AGO 1996 No. 8 - May 17 1996
LIQUOR - LIQUOR CONTROL BOARD -Authority of liquor wholesalers who also wholesale non-liquor items to offer premiums or price incentives to retailers on the non-liquor items.
RCW 66.28.190 does not authorize a liquor wholesaler who also wholesales non-liquor items to offer free product, price discounts, or similar sales incentives to retailers on the non-liquor items.
May 17, 1996
The Honorable Nathan S. Ford
Washington State Liquor Control Board
P.O. Box 43075
Olympia, Washington 98504-0075 Cite as: AGO 1996 No. 8
Dear Chairman Ford:
By letter previously acknowledged, the board has requested our opinion on a question we have paraphrased as follows:
Does RCW 66.28.190 permit a licensed liquor wholesaler who also engages in the wholesaling of other (nonliquor) products to provide free or reduced-price products to a licensed retailer, so long as the practice in question is entirely confined to nonliquor products?
We answer this question in the negative, as more fully explained in the analysis below.
Your question about the effect of RCW 66.28.190, enacted in 1988, requires us first to take note of preexisting law. RCW 66.28.010 provides, in relevant part, that
no manufacturer, importer, or wholesaler [of liquor] shall advance moneys or moneys' worth to a licensed person under an arrangement, nor shall such licensed person receive, under an arrangement, an advance of moneys or moneys' worth[.]
RCW 66.28.010. (Emphasis added.) The board has implemented this provision through the promulgation of several Washington Administrative Code (WAC) rules, notably WAC 314-12-140, which prohibits a number of practices, including the provision of "gifts, discounts, loans of money, premiums, rebates, free liquor of any kind, treats or services of any nature[.]" (The full texts of RCW 66.28.010 and WAC 314-12-140 are enclosed as attachments A and B).
In 1988, the Legislature enacted an exception to RCW 66.28.010 and .190 (derived from section 1, chapter 50, Laws of 1988). The 1988 statute provides as follows:
RCW 66.28.010 notwithstanding, persons licensed under RCW 66.24.200 as wine wholesalers and persons licensed under RCW 66.24.250 as beer wholesalers may sell at wholesale nonliquor food products on thirty-day credit terms to persons licensed as retailers under this title, but complete and separate accounting records shall be maintained on all sales of nonliquor food products to ensure that such persons are in compliance with RCW 66.28.010.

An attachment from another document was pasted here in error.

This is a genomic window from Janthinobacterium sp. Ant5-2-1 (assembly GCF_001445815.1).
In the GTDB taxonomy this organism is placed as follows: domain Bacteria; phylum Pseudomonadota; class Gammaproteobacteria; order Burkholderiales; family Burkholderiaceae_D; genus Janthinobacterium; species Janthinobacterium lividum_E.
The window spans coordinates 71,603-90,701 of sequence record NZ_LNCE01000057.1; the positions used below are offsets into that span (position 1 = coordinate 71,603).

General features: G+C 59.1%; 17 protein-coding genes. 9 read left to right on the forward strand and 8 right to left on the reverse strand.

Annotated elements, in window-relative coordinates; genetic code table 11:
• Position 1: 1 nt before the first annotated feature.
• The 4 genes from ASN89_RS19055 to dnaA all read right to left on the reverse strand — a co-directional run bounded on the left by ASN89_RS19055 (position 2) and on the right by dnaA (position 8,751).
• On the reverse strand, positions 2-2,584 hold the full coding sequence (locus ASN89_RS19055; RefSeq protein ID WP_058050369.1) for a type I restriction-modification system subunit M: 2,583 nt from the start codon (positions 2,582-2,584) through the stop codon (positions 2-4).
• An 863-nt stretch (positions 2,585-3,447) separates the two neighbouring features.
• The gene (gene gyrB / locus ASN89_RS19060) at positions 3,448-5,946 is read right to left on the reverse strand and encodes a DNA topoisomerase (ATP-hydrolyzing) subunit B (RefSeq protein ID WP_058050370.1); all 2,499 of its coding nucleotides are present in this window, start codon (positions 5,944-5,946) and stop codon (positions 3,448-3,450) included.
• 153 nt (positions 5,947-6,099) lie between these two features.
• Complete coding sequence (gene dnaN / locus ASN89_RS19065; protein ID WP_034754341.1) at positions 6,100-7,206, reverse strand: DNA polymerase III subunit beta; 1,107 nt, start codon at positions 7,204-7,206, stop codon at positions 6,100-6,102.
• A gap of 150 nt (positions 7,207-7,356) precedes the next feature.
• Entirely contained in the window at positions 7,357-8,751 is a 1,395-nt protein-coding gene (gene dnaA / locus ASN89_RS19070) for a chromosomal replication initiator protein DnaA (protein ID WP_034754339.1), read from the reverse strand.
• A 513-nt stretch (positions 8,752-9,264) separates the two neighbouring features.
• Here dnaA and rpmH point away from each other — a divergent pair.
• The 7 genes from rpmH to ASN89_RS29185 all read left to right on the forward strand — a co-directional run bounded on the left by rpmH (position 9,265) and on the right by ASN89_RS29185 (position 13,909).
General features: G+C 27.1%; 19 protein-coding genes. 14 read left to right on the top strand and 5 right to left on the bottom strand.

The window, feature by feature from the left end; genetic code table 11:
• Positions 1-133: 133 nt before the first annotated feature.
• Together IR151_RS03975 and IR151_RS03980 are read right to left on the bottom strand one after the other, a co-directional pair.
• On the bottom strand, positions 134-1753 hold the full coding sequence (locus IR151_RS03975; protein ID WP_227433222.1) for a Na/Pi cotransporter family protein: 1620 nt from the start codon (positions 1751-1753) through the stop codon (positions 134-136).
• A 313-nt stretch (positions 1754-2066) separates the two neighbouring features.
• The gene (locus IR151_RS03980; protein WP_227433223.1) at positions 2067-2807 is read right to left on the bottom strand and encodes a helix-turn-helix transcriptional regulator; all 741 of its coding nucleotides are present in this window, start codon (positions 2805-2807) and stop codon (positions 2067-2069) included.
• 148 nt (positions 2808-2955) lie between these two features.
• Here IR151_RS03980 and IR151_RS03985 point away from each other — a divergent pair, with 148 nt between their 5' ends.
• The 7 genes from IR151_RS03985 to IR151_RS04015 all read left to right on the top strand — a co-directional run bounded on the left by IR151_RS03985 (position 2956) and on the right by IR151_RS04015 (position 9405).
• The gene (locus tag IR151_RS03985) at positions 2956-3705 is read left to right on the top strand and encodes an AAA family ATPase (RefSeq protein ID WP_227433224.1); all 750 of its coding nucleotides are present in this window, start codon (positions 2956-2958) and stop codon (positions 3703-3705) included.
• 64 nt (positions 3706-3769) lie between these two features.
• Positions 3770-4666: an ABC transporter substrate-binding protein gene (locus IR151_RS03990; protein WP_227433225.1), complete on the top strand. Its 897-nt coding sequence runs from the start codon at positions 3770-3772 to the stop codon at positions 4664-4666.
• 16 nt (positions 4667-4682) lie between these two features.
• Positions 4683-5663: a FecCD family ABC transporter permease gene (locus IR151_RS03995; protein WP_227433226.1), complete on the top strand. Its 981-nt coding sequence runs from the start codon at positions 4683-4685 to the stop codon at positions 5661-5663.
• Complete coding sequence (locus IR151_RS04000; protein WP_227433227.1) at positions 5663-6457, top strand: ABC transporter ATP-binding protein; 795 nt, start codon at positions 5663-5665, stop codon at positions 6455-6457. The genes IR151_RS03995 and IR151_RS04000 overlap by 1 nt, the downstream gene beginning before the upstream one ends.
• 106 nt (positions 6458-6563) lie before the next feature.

For the purpose of this section, "nonliquor food products" include all food products for human consumption as defined in RCW 82.08.0293 as it exists on July 1, 1987, except that for the purposes of this section bottled water and carbonated beverages, whether liquid or frozen, shall be considered food products.
Laws of 1988, ch. 50, § 1. (Emphasis added.)
Your question is whether this provision, in addition to authorizing wine and beer wholesalers to sell nonliquor products on 30 days' credit, also authorizes them to engage in other related practices. Practices which are otherwise common in wholesale-retail relationships but prohibited as to liquor businesses by RCW 66.28.010, such as offering free or discounted products.
The answer is no. The wording and context of RCW 66.28.190 make it clear that this 1988 amendment provides only a limited exception to the earlier "tied house" prohibitions. When two or more statutes relate to the same subject matter, they are read together to give maximum effect of each provision. Gilbert v. SacredHeartMedicalCenter, 127 Wn.2d 370, 900 P.2d 552 (1995), Martin v. Triol, 121 Wn.2d 135, 847 P.2d 471 (1993). RCW 66.28.190, which makes explicit reference to RCW 66.28.010 by beginning with "RCW 66.28.010 notwithstanding[.]" This does not repeal the earlier statute or express any intent to displace it, except in the narrow manner stated in the later statute. RCW 66.28.190 permits wholesalers of beer and wine to sell at wholesale nonliquor food products on 30-day credit terms to licensed retailers, and defines bottled water and carbonated beverages in liquid or frozen form as "food products" for this limited purpose. This language is clear and precise, and by its plain expression includes no other "tied house" provisions.